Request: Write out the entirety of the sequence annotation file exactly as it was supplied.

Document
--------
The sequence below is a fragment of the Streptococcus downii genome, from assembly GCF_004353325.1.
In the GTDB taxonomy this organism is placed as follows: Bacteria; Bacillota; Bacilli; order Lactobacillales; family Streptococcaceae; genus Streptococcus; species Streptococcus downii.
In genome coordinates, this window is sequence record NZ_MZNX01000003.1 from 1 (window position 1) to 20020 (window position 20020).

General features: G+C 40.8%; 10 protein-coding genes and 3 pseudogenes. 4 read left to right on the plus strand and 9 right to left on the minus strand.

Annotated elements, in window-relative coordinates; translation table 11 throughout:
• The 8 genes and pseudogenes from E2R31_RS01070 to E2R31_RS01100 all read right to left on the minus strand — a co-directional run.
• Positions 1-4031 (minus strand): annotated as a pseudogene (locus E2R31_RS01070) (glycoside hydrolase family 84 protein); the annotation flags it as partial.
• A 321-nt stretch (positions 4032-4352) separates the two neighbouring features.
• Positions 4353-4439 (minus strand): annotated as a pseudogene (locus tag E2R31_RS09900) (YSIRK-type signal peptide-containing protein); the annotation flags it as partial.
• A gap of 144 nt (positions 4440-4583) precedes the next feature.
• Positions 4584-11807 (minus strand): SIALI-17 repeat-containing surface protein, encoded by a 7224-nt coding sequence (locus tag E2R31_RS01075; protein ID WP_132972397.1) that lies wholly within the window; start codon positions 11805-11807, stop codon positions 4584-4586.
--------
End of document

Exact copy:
The sequence below is a fragment of the Streptococcus downii genome, from assembly GCF_004353325.1.
In the GTDB taxonomy this organism is placed as follows: Bacteria; Bacillota; Bacilli; order Lactobacillales; family Streptococcaceae; genus Streptococcus; species Streptococcus downii.
In genome coordinates, this window is sequence record NZ_MZNX01000003.1 from 1 (window position 1) to 20020 (window position 20020).

General features: G+C 40.8%; 10 protein-coding genes and 3 pseudogenes. 4 read left to right on the plus strand and 9 right to left on the minus strand.

Annotated elements, in window-relative coordinates; translation table 11 throughout:
• The 8 genes and pseudogenes from E2R31_RS01070 to E2R31_RS01100 all read right to left on the minus strand — a co-directional run.
• Positions 1-4031 (minus strand): annotated as a pseudogene (locus E2R31_RS01070) (glycoside hydrolase family 84 protein); the annotation flags it as partial.
• A 321-nt stretch (positions 4032-4352) separates the two neighbouring features.
• Positions 4353-4439 (minus strand): annotated as a pseudogene (locus tag E2R31_RS09900) (YSIRK-type signal peptide-containing protein); the annotation flags it as partial.
• A gap of 144 nt (positions 4440-4583) precedes the next feature.
• Positions 4584-11807 (minus strand): SIALI-17 repeat-containing surface protein, encoded by a 7224-nt coding sequence (locus tag E2R31_RS01075; protein ID WP_132972397.1) that lies wholly within the window; start codon positions 11805-11807, stop codon positions 4584-4586.